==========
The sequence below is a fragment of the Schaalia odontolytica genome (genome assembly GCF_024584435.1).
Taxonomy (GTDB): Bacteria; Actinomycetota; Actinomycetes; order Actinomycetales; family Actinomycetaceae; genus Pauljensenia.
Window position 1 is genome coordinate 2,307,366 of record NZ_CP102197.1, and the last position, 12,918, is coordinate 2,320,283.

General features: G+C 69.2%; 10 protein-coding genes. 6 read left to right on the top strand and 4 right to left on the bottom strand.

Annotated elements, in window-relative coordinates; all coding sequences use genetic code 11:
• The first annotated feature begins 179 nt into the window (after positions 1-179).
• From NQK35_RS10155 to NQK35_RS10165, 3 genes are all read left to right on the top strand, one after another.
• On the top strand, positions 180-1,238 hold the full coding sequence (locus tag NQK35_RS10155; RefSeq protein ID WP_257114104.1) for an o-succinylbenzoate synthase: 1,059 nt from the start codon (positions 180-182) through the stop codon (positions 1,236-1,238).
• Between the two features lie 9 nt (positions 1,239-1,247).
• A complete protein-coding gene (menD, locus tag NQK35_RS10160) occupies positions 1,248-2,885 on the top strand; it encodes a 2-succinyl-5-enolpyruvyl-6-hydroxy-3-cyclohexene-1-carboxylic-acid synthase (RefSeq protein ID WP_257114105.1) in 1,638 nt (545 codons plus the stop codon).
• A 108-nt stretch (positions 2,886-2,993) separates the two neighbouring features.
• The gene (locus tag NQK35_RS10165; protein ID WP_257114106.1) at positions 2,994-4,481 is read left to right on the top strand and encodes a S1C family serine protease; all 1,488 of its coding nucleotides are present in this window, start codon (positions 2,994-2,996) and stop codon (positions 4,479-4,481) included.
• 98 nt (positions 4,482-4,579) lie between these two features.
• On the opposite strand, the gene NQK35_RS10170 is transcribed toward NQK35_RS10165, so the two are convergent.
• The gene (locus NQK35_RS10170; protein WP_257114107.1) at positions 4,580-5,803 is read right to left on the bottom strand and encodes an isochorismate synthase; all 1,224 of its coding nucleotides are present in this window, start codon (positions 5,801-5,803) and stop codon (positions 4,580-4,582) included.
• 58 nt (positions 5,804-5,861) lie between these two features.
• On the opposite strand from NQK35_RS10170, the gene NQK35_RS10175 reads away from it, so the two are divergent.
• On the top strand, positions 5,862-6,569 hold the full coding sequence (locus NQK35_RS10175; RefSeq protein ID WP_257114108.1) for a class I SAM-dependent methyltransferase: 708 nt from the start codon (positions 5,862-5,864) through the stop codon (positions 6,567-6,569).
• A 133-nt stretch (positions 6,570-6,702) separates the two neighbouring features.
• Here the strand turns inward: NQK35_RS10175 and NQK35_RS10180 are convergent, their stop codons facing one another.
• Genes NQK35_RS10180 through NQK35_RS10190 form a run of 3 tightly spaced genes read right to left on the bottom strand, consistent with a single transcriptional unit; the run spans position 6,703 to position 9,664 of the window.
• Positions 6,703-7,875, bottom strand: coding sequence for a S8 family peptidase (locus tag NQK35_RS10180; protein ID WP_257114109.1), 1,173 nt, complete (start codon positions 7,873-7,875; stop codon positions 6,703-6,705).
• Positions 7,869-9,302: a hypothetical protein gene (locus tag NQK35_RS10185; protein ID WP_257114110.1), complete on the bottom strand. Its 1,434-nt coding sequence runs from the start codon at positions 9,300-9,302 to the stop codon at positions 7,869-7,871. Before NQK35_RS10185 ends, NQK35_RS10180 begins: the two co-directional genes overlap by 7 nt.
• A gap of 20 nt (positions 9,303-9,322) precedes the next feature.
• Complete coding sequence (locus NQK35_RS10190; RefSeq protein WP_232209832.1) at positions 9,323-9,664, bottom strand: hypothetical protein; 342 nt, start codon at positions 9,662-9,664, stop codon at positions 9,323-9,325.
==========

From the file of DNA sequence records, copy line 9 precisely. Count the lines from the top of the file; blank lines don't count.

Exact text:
• Between the two features lie 9 nt (positions 1,239-1,247).